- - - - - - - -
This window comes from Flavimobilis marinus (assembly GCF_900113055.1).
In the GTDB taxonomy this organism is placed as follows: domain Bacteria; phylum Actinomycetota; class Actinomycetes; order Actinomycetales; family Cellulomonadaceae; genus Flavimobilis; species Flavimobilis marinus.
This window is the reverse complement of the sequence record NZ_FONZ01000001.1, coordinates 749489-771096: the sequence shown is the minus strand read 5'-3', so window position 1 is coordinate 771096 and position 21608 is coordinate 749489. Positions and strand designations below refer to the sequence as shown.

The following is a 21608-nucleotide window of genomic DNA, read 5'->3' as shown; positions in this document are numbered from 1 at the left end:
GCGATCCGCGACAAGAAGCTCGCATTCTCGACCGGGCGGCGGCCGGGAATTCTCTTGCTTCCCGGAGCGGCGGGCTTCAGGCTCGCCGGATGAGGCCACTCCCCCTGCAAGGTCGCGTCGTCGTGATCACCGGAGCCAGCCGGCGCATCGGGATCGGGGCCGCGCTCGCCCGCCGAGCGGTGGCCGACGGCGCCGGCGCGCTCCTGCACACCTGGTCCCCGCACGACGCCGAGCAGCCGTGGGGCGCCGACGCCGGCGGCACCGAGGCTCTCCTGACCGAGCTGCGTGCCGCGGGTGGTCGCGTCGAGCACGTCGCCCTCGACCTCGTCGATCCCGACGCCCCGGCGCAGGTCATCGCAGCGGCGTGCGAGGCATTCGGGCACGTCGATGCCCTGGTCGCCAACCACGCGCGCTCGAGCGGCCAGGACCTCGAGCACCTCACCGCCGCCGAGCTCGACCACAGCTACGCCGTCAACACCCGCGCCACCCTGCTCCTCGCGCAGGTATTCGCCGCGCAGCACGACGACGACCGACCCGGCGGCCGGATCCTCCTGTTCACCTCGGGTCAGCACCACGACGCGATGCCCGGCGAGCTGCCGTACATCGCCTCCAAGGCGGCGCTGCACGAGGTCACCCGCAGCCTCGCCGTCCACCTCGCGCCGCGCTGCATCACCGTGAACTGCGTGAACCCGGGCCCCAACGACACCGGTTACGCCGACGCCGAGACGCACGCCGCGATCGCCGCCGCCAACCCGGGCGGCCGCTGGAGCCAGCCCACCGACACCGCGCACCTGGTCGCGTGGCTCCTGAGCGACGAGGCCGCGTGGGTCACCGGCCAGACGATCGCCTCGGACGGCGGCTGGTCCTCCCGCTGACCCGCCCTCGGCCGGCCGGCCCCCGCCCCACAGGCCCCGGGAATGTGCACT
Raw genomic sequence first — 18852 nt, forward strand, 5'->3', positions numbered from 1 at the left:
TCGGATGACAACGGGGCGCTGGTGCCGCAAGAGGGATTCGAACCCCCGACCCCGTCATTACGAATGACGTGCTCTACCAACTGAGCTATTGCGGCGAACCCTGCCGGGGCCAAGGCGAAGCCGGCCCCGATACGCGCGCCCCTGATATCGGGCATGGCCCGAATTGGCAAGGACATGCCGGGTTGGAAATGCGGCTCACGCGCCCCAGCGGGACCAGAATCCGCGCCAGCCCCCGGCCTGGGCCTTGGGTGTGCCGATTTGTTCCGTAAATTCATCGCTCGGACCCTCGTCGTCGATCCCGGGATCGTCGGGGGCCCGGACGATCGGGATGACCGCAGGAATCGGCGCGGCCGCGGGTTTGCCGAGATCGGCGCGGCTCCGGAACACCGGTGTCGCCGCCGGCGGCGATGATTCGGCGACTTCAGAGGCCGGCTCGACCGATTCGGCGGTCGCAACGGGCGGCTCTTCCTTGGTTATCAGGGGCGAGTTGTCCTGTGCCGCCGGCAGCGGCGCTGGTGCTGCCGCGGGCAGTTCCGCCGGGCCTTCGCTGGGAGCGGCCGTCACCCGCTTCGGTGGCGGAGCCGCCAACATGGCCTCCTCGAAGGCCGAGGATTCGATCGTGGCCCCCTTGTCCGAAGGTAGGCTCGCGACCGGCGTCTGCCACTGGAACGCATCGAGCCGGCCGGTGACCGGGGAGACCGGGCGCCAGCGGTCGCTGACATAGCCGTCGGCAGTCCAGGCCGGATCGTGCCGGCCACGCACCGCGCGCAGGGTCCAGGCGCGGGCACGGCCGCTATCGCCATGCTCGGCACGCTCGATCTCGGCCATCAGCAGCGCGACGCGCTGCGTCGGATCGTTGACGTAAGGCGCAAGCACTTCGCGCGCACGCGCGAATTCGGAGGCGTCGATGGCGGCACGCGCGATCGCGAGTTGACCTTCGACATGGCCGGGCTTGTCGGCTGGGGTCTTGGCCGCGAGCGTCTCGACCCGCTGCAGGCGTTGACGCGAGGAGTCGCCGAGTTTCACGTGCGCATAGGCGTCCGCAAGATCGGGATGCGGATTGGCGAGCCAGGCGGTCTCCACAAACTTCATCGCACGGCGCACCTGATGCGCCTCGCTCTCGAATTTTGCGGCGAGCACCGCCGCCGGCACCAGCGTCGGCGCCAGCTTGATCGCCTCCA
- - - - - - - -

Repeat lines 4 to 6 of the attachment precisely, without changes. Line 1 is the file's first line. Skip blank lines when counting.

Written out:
The following is a 21608-nucleotide window of genomic DNA, read 5'->3' as shown; positions in this document are numbered from 1 at the left end:
GCGATCCGCGACAAGAAGCTCGCATTCTCGACCGGGCGGCGGCCGGGAATTCTCTTGCTTCCCGGAGCGGCGGGCTTCAGGCTCGCCGGATGAGGCCACTCCCCCTGCAAGGTCGCGTCGTCGTGATCACCGGAGCCAGCCGGCGCATCGGGATCGGGGCCGCGCTCGCCCGCCGAGCGGTGGCCGACGGCGCCGGCGCGCTCCTGCACACCTGGTCCCCGCACGACGCCGAGCAGCCGTGGGGCGCCGACGCCGGCGGCACCGAGGCTCTCCTGACCGAGCTGCGTGCCGCGGGTGGTCGCGTCGAGCACGTCGCCCTCGACCTCGTCGATCCCGACGCCCCGGCGCAGGTCATCGCAGCGGCGTGCGAGGCATTCGGGCACGTCGATGCCCTGGTCGCCAACCACGCGCGCTCGAGCGGCCAGGACCTCGAGCACCTCACCGCCGCCGAGCTCGACCACAGCTACGCCGTCAACACCCGCGCCACCCTGCTCCTCGCGCAGGTATTCGCCGCGCAGCACGACGACGACCGACCCGGCGGCCGGATCCTCCTGTTCACCTCGGGTCAGCACCACGACGCGATGCCCGGCGAGCTGCCGTACATCGCCTCCAAGGCGGCGCTGCACGAGGTCACCCGCAGCCTCGCCGTCCACCTCGCGCCGCGCTGCATCACCGTGAACTGCGTGAACCCGGGCCCCAACGACACCGGTTACGCCGACGCCGAGACGCACGCCGCGATCGCCGCCGCCAACCCGGGCGGCCGCTGGAGCCAGCCCACCGACACCGCGCACCTGGTCGCGTGGCTCCTGAGCGACGAGGCCGCGTGGGTCACCGGCCAGACGATCGCCTCGGACGGCGGCTGGTCCTCCCGCTGACCCGCCCTCGGCCGGCCGGCCCCCGCCCCACAGGCCCCGGGAATGTGCACT
Raw genomic sequence first — 18852 nt, forward strand, 5'->3', positions numbered from 1 at the left: